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   from the issue of September 6, 2007

  $3M grant launches robotics curriculum

SPIRIT goes nationwide


A bevy of small robots will roll into the nation's schools to help children learn engineering, math, science and technology, thanks to a $3 million National Science Foundation grant to a University of Nebraska-Lincoln computer and electronics engineering team based in Omaha.

SPIRIT LEADER - Bing Chen, professor and chair of the Department of Computer and Electronics Engineering, holds a TekBot, a small...
 SPIRIT LEADER - Bing Chen, professor and chair of the Department of Computer and Electronics Engineering, holds a TekBot, a small robot used in an interactive engineering, math, science and technology curriculum his team is developing for schools nationwide. Photo by Troy Fedderson/University Communications.

The five-year grant for the Silicon Prairie Initiative on Robotics in Information Technology Phase 2, or SPIRIT 2.0, builds on a current NSF-funded program developed by a UNL Computer and Electronics Engineering Department team at Omaha's Peter Kiewit Institute. SPIRIT is the brainchild of Bing Chen, chair of computer and electronics engineering, who is leading development of this robotics-based curriculum to help teach math, science and technology to the nation's school children.

Since the original NSF-funded SPIRIT program began in 2006, UNL engineers at PKI and University of Nebraska at Omaha faculty have partnered with Omaha Public Schools to launch a program in Omaha's middle schools. The UNL-UNO team trained math and science teachers in fifth through eighth grades to build small robots, called TekBots, and then worked with them to develop lessons using TekBots in their classrooms.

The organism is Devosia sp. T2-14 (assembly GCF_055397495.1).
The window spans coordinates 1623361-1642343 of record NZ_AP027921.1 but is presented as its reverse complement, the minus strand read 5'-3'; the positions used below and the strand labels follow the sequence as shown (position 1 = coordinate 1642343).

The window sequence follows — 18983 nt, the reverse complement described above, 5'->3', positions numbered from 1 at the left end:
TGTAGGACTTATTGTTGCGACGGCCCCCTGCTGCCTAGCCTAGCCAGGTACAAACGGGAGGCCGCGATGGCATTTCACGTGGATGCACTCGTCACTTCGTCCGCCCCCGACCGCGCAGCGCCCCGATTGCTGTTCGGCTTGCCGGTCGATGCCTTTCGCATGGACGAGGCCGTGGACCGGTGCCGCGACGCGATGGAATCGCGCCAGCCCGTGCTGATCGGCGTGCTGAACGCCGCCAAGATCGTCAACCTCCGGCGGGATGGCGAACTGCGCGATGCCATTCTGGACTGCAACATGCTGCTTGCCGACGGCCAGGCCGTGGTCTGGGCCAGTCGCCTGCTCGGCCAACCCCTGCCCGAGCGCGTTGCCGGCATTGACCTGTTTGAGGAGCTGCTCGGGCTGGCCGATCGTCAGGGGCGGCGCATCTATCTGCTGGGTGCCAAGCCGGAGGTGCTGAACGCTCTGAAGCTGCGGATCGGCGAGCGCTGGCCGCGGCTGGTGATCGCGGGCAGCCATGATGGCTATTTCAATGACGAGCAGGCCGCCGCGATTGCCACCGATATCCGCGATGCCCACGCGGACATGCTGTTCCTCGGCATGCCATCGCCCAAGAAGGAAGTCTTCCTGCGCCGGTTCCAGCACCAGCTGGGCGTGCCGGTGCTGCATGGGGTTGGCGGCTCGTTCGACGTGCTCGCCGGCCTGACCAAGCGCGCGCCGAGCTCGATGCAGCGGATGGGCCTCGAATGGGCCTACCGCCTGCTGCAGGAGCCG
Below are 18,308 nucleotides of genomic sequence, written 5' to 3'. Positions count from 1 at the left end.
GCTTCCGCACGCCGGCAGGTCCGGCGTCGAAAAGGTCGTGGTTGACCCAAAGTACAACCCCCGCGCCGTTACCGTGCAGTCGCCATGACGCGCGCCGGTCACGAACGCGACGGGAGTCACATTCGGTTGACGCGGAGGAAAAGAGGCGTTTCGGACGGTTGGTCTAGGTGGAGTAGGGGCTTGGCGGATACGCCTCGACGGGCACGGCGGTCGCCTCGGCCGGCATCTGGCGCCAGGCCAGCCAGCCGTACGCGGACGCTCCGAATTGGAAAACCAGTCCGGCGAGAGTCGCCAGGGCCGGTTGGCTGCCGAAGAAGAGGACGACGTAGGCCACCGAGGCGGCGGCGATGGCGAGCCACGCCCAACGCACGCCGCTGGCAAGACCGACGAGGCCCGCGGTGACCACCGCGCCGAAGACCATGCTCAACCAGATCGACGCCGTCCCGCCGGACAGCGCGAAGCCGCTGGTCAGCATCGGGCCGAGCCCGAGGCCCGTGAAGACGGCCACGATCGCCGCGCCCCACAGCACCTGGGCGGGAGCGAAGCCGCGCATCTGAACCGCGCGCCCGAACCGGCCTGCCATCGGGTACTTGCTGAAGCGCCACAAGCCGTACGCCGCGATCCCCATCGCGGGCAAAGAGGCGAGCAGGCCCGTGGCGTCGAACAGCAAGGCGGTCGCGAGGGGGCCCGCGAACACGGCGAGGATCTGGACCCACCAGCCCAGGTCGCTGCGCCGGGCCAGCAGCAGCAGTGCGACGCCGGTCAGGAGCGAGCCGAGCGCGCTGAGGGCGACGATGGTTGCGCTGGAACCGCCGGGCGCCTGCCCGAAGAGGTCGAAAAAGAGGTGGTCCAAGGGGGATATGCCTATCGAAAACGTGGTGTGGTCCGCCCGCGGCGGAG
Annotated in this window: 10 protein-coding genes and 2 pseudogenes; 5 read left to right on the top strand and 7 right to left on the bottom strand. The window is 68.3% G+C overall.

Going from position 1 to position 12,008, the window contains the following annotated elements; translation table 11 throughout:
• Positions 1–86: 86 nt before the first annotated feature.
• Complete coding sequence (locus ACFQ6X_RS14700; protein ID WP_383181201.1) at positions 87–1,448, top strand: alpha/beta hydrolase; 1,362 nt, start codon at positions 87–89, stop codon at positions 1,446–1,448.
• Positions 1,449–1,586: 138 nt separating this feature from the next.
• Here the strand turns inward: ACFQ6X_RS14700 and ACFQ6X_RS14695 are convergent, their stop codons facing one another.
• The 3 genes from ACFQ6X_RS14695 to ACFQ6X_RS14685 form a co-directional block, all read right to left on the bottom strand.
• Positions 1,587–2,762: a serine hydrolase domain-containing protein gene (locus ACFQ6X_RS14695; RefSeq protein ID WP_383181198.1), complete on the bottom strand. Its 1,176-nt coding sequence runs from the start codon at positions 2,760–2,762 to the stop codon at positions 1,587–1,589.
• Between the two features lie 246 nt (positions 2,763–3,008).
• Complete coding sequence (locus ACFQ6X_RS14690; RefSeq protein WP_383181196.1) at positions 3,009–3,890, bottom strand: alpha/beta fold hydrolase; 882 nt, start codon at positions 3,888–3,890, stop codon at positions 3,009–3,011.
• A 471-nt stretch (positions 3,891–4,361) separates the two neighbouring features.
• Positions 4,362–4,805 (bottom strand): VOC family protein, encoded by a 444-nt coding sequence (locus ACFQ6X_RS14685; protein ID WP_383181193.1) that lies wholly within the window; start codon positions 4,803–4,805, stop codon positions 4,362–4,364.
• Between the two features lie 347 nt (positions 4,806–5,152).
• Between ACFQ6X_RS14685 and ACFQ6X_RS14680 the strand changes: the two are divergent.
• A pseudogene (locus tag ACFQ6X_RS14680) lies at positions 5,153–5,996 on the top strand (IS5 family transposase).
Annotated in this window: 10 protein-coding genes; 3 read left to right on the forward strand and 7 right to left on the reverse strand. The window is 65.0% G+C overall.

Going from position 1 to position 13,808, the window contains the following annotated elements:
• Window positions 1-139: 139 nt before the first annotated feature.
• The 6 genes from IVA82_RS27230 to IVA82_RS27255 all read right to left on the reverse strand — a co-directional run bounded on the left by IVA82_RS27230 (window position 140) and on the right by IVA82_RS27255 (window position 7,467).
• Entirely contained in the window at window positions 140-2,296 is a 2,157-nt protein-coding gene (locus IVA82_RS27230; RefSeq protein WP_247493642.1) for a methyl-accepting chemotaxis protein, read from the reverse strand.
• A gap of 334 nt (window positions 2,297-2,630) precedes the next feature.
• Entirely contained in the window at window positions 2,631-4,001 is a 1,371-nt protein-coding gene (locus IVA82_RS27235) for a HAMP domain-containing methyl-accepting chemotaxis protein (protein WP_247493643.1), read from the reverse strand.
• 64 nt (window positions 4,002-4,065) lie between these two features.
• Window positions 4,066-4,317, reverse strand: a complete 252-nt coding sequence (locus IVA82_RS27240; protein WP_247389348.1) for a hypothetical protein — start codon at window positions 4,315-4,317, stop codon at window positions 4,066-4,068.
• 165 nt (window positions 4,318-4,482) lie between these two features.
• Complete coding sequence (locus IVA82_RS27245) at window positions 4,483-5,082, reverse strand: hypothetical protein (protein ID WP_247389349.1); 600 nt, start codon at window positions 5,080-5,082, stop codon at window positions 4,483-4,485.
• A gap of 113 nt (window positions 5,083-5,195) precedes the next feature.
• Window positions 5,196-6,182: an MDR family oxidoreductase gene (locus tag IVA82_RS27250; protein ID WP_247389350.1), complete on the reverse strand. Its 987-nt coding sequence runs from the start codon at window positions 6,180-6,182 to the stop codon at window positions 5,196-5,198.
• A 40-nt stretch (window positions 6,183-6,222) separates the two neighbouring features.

"We're taking advantage of 100 teachers who have attended our TekBot workshops to assist us in designing a curriculum that can be distributed on a national basis," Chen said. Providing expertise in curriculum design and evaluation on the project are Neal Grandgenett and Elliott Ostler of UNO's College of Education and faculty from UNL's College of Education and Human Sciences and Iowa State University.

SPIRIT 2.0 will use the Internet to distribute a flexible series of lessons and technical materials to teachers nationwide. Once trained, they can then use TekBots to create hands-on, interactive lessons that illustrate concepts such as algebraic equations, friction, wireless and computer processing, and electronics.

Teachers must be trained to build and use TekBots, which are raw circuitry and wires on wheels that were invented at Oregon State University. The initial national workshop for teacher training will be in Omaha, but a distance-learning program will be developed to allow more teachers to participate. The team will create an online community where teachers can ask questions and share their own TekBot experiences, as well as online diagnostics to help teachers repair a TekBot by plugging it into a computer to link to a computer at PKI.

Chen designed SPIRIT to introduce young people to math and science at an early age and perhaps encourage more of them, particularly underrepresented women and minorities, to choose science and engineering careers.

"We don't have restrictions on the creativity of the students or the teachers," Chen said. "I expect that in five years we will be truly surprised by the direction some of these teachers go with their students."

UNL officials said the successful partnership between UNL, PKI and the Omaha Public Schools has laid a strong foundation.

"This project helps UNL contribute to efforts to increase America's talent pool by improving K-12 science and math education," said Chancellor Harvey Perlman. "Recent national reports suggest that to remain competitive as a nation, we must build on our idea-based economy and promote research. A key strategy is to encourage more young people to pursue interests in science, technology, engineering and math. By building on partnerships with colleagues at UNO and the Omaha Public Schools, this project fulfills that goal."



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